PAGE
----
At that meeting we also agreed on the name of the document.  We decided to call it the African Declaration on Internet Rights and Freedoms.  And I was charged with leading a small drafting group to produce a first draft of the Declaration.  And essentially this process entailed the principles and standards to be contained in the Declaration from a variety of documents that were already in existence that had been approved through various processes.  And therefore, these principles, these standards were not in dispute.  They were not controversial because they already existed in different contexts and different instruments.  We were merely pulling them together and in some cases where they were not specifically on the Internet or digital issues, applying those same principles that had been established. 

    So from ‑‑ (cutting out).  The development of the text then was then followed by comments from organizations that were represented at the Johannesberg meeting which were slightly over 13 organizations, principally from Civil Society but also from other stakeholder groups.  We had wanted Government to participate but unfortunately apart from PAD, which is a regional body there was really no participation from Government entities.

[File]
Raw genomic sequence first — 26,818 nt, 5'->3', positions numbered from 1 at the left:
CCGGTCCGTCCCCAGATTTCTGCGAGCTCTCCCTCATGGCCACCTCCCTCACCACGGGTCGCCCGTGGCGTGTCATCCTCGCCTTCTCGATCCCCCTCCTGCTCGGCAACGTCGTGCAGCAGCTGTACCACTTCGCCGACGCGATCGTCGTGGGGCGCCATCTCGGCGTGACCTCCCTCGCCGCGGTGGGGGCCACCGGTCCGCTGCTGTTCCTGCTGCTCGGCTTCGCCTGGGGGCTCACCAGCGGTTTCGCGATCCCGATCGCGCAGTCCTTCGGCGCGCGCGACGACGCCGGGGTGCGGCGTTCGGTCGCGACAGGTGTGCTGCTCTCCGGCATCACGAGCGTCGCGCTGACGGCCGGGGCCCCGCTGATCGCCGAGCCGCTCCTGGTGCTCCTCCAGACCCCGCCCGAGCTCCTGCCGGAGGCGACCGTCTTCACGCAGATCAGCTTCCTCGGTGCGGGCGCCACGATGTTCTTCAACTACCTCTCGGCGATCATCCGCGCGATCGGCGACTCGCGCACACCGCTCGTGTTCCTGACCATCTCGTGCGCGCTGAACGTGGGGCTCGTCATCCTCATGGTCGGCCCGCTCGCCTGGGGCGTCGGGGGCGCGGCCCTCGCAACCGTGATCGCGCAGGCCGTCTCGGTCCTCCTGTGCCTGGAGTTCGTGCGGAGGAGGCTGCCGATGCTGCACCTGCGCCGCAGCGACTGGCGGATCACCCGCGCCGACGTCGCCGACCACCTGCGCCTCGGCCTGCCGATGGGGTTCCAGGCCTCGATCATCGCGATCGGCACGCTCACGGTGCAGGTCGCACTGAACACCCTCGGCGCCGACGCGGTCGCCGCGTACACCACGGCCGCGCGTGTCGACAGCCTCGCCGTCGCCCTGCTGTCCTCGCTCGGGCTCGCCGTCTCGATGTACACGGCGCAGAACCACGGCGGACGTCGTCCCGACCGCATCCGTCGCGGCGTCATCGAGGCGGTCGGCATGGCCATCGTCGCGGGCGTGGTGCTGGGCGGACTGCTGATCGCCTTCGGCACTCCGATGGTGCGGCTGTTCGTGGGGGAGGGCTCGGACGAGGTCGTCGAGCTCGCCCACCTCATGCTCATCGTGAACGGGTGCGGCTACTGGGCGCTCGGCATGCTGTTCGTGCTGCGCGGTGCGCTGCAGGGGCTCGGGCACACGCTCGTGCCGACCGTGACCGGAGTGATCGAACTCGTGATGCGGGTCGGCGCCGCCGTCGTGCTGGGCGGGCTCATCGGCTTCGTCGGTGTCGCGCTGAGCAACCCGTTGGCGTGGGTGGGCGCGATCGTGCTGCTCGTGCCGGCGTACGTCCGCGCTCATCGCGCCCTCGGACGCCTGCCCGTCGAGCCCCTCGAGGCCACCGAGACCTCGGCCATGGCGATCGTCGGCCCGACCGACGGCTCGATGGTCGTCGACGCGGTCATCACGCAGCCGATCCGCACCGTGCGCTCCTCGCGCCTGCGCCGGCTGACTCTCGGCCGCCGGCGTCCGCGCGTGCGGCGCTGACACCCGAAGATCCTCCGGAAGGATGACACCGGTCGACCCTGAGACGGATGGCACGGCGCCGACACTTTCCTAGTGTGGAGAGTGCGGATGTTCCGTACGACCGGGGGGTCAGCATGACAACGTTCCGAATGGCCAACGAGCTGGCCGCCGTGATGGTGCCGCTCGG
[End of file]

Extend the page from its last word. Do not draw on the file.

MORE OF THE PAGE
The comments from participants were then followed by comments from a variety of experts, from Africa and beyond.  And then we had an online public consultation process.  And then advocacy meetings with individuals and organizations from different African and international stakeholder groups, including bodies like UNESCO, the UN, Special Rapporteur on freedom of expression who was at that time David Kaye and so on and so forth.  That's how the process was unfolded.  Now the Declaration builds on when established African Human Rights documents including documents like the African (cutting out) ‑‑